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Volume 13, Issue 3: Husbandry

Love Rebounds

Douglas Wilson

The Bible teaches us that husbands should love their wives, and that wives should respect their husbands. We may infer from this that wives need to receive love, and that husbands need to receive respect. When the Bible says that shepherds should feed the sheep, it follows, or seems to, that sheep need food.

We also can note that wives have a need to render respect, and not just a duty to do so. Husbands have a need to love their wives, and not just an obligation to love them. We are all called to find our fulfillment in doing what God calls us to do. A man who does not love his wife is a man who is failing to fulfill his husbandly duty. But in this failure, he is failing to be what he needs to be. Put another way, a man who is harsh with his wife is not just failing to "meet her needs," to use the common phrase, he is failing to meet a fundamental need that he has.
He does not come to love her because she is needy and he is full and overflowing. The man and woman are both needy, but in different ways. He needs to love and she needs to be loved. She needs to respect, and he needs to be respected. A man who loves his wife, Paul says, loves himself.
As much as a man might want to believe it, he cannot be independent from his wife. When Adam stood alone in the garden, mankind was not yet fully created. God had looked at everything else He had created and said that it was good. But when one male stood there, He said it was not good that man should be alone. Male and female created He them.
A man cannot be a sadist to his wife without being a masochist. An unkind word to a wife is like hitting yourself in the forehead with a hammer. God has so united a man and woman together that, in effect, when a man does not love his wife he is refusing to love himself. When a wife disrespects her husband, she is showing herself worthy of contempt and invites disrespect to be heaped upon her.
This is the reverse of our current psycho-babble. We have been told, ad nauseam, that before we can love others we have to first love ourselves. This is false on two counts. In the first place, Paul tells us that no man ever hated his own flesh. There is a natural love for one's own body that ought to be a template which a man uses in order to determine what he should do for his wife. When he has a headache, what does he want? What should he therefore do when she has a headache? The problem is straightforward—it is simply the Golden Rule applied to marriage. Do for your spouse what you would like done under comparable circumstances.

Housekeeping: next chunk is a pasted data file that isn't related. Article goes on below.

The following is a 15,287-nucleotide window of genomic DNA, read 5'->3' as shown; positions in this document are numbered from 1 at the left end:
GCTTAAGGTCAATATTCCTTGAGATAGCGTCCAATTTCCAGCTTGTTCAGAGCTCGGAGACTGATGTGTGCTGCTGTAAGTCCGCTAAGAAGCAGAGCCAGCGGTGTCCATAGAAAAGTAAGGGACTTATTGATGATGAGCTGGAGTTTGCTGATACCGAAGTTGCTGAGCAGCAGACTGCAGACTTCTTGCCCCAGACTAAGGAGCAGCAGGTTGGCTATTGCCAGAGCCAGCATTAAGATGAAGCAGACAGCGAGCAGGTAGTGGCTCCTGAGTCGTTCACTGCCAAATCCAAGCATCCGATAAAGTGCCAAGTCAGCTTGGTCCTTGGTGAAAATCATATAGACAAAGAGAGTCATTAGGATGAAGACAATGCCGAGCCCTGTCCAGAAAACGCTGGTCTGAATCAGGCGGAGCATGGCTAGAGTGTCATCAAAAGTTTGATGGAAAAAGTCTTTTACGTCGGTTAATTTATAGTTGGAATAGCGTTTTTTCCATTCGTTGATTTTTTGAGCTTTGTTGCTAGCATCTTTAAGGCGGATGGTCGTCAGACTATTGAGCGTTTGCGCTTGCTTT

But there is a sense in which love of spouse and love of self is directly linked. Our confused generation has the thing upside down. We should not work on loving ourselves, and then, when we have that down, go on to work at loving the wife. Rather, to the extent that we need to learn something in how to love ourselves, we are to do so by working on loving ourselves in the image of our wives. How should a man love himself? He should treat his body right. Who is his body? She is.
A man who treats himself right in the person of his wife first is a man who is blessed indeed. A man who eats broken glass is likely to find that his body somehow retaliates against him. A man who drinks kerosene is a man who will likely have trouble with his body shortly, Rolaids or not. A man who cuts off his own fingers will soon be unable to pick up the knife in order to get at the last two.
And a man who is harsh and angry with his wife is not just a sinner: he is a fool. He yells at her in the morning and wonders why the conversation at dinner lags. He harps on her and criticises her—for her weight, her cooking, her discipline of the kids—and when her life is full of the sound of his pontificating voice—oh, yeah, the sex isn't any good either. A man who treats a woman like this is actually treating himself like this. The problem is that he is such an unbelieving fool that he does not acknowledge what Scripture says about his fundamental unity with the object of his complaining. A man, staring at a mirror, bemoans the fact that his hair is uncombed. Well, comb it.
Returning to the point, Paul says that a man who loves his wife loves himself. It is very hard for a man to outgive a woman. And in giving to her, he discovers that he is giving to himself. But by the time he learns this, the lesson of humility is already taken a deep root, and he has learned not to abuse it. This is no technique, no trick. How can those dead to sin still live in it? How can a man alive in marriage opt for the death called selfishness?

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